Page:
The Fallacy of Multi-Project Resource Allocation

Organizations tend to divide the same resources over multiple, simultaneous projects and still expect the same level of productivity as if each person were dedicated to just one project.

PMOs, project managers, and resource managers need to reexamine this practice of assigning the same person to two or more projects at once. A project with many or all resources allocated to multiple projects usually run late, creating a ripple effect on all other projects.

Why are resources allocated to multiple projects?

The most common reasons IT resources are bouncing from project to project are:

  • Projects are not prioritized. If a critical resource is needed on multiple projects, and every project is urgent, the resource will be assigned to everything. Prioritization increases the likelihood of getting dedicated resources for the important projects.
  • Limited cross-functional training and silos result in specialization. Some resources are the only expert in a given domain.
  • Every PM wants the best team, therefore high-performing resources are allocated across many projects.
  • No one has stopped to think about taking a different approach. Also known as: “This is how we’ve always done it.”

Why is this habit a problem?

Switching costs negatively impact individual productivity. In Quality Software Management: System Thinking, Gerald Weinberg proposed a rule of thumb to calculate the waste caused by project switching:

Image Source: The Multitasking Myth

It is hard to find data to fully correlate the above reduction in productivity with on-time delivery of IT projects. That said, less than 25% of traditional IT projects are delivered on time.

Plus, in my experience, the practice of pulling employees in multiple directions decreases employee satisfaction.

Consider the differences between various combinations of approaches to project allocation and training:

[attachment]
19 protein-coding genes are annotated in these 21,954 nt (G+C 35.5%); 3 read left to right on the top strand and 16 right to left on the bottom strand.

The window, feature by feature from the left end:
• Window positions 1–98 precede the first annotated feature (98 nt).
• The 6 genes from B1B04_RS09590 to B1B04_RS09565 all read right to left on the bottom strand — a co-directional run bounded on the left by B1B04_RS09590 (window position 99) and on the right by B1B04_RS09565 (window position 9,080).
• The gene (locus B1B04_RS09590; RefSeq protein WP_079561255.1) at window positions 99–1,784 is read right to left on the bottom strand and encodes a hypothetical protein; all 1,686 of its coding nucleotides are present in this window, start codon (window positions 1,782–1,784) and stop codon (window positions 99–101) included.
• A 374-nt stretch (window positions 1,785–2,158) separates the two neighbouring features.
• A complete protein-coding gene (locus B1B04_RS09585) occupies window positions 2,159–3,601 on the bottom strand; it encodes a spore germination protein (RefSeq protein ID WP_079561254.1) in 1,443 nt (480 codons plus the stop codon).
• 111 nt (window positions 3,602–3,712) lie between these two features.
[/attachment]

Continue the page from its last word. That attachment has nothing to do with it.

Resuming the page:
Allocation Approach x Training Matrix
Project Allocation x Employee Training Matrix

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Optimize your resource allocation approach.

If your organization tends to develop specialized resources and allocate them to multiple projects, the first step is to admit the status quo is not working.

Then, follow this 3-phase progression to adopt a more Agile, heterogeneous resourcing model:

  1. Prioritize your projects. Focus on what’s most important.
  2. Dedicate resources to just one project at a time and observe the difference in results.
  3. Finally, invest in cross-training employees to build a flexible pool of resources.

Cross-trained team members and single-project allocation will result in higher individual productivity, on-time project delivery, and more flexibility in resourcing options.

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Categories: IT Projects

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Andy Nemtzow

Andy is a Lean Six Sigma black belt with over 30 years of IT leadership, consulting, and project management experience, including oversight of ERP, Portfolio Management, Enterprise Architecture, Vendor Management, Business Planning, QA, and BI functions.

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